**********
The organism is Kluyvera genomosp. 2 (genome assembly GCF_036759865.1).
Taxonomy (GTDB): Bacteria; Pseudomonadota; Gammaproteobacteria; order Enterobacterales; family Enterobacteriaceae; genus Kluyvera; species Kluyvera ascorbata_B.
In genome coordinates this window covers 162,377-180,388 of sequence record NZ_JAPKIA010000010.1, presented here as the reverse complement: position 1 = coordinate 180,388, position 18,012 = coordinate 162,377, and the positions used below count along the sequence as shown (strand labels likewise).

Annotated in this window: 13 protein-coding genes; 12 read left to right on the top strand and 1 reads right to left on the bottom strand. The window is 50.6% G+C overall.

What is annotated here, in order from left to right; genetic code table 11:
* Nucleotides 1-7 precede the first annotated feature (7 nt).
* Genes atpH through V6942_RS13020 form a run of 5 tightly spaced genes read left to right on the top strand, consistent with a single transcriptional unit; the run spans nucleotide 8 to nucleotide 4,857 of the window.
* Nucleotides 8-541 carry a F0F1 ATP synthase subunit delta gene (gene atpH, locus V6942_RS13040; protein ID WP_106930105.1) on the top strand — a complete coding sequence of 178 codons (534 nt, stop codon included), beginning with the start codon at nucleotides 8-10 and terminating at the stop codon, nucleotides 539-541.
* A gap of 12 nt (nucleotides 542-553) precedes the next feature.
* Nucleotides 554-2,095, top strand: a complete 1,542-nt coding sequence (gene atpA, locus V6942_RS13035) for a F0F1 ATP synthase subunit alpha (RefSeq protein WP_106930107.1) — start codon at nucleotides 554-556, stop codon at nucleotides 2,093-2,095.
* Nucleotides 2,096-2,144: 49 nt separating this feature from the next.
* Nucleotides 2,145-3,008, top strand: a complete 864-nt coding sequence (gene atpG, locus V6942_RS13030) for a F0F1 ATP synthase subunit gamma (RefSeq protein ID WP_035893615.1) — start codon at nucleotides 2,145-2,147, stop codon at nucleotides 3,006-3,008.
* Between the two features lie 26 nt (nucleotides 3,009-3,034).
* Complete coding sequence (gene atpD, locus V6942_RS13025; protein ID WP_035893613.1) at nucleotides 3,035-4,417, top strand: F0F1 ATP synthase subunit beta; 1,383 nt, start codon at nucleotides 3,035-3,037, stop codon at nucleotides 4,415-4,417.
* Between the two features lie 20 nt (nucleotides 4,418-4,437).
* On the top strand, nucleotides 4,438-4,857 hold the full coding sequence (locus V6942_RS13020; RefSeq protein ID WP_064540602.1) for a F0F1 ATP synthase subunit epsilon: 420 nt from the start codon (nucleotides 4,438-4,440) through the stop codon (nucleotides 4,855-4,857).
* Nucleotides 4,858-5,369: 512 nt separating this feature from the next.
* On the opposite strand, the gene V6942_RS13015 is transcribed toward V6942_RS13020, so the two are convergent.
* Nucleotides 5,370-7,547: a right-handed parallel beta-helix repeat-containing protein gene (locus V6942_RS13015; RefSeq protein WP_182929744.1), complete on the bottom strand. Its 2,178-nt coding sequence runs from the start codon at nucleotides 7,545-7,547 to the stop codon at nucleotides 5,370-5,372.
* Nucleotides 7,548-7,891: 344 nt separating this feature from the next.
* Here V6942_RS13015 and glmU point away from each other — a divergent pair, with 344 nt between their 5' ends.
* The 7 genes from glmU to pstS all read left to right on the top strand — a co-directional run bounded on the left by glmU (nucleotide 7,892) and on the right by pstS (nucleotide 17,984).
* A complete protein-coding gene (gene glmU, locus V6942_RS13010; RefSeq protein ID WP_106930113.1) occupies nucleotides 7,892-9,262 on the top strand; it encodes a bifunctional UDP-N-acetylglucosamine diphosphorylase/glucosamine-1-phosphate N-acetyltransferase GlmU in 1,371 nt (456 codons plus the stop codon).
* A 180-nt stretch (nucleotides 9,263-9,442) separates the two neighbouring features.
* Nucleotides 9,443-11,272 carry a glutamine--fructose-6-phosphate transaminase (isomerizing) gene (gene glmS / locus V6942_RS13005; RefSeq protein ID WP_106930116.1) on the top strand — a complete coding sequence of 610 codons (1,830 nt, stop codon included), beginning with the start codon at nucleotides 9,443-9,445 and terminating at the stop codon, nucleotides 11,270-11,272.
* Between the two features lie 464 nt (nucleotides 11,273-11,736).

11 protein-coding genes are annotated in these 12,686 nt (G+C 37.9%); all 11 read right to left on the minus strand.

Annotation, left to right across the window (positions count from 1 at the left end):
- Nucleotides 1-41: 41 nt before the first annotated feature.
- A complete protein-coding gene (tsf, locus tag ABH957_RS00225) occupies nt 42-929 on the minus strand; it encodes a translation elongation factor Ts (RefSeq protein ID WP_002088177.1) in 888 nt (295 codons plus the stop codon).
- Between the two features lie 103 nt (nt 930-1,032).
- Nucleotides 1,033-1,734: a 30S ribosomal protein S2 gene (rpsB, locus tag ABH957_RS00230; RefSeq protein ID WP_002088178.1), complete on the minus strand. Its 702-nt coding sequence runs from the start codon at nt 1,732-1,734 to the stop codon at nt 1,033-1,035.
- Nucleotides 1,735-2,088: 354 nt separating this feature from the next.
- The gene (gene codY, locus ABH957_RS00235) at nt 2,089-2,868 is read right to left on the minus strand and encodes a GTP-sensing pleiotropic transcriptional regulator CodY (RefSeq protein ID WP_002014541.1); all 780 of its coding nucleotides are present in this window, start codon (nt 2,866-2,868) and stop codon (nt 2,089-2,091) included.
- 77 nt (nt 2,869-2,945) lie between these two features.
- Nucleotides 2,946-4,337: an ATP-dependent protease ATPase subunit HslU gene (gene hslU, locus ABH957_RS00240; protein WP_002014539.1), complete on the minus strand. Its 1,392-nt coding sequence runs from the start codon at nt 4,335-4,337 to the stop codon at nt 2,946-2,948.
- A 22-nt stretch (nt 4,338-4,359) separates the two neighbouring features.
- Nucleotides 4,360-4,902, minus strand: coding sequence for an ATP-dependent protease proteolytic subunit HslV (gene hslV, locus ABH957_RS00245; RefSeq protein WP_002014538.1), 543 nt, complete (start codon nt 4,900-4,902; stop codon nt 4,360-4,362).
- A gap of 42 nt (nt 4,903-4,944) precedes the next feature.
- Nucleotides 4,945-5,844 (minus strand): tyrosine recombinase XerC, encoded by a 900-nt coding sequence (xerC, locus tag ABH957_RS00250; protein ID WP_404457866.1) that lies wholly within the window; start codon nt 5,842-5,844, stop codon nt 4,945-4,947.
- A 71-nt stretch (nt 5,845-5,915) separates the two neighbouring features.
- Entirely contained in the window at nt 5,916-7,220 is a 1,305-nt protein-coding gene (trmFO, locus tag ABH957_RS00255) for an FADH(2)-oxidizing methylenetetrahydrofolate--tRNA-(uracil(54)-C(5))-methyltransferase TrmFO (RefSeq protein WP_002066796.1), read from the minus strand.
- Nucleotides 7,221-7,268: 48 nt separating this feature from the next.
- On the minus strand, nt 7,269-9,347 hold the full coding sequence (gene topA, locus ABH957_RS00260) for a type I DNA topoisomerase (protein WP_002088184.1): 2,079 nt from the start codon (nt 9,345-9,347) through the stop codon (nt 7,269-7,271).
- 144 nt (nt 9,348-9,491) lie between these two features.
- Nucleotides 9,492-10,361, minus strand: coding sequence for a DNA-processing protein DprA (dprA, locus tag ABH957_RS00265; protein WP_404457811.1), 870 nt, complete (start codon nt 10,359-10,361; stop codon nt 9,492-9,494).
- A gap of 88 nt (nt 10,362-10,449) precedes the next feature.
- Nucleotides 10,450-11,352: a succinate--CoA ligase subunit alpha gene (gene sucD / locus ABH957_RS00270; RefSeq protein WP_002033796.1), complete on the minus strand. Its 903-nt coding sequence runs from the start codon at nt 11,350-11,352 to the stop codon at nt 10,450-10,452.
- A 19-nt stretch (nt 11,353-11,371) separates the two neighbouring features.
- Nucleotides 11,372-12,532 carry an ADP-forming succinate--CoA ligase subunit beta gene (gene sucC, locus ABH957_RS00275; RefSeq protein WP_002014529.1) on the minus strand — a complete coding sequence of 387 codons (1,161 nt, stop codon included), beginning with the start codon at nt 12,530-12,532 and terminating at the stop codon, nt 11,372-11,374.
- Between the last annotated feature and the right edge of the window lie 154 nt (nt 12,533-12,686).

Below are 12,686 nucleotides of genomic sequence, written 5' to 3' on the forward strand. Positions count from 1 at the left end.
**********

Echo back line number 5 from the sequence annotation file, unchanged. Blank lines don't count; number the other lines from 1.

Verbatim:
What is annotated here, in order from left to right; genetic code table 11: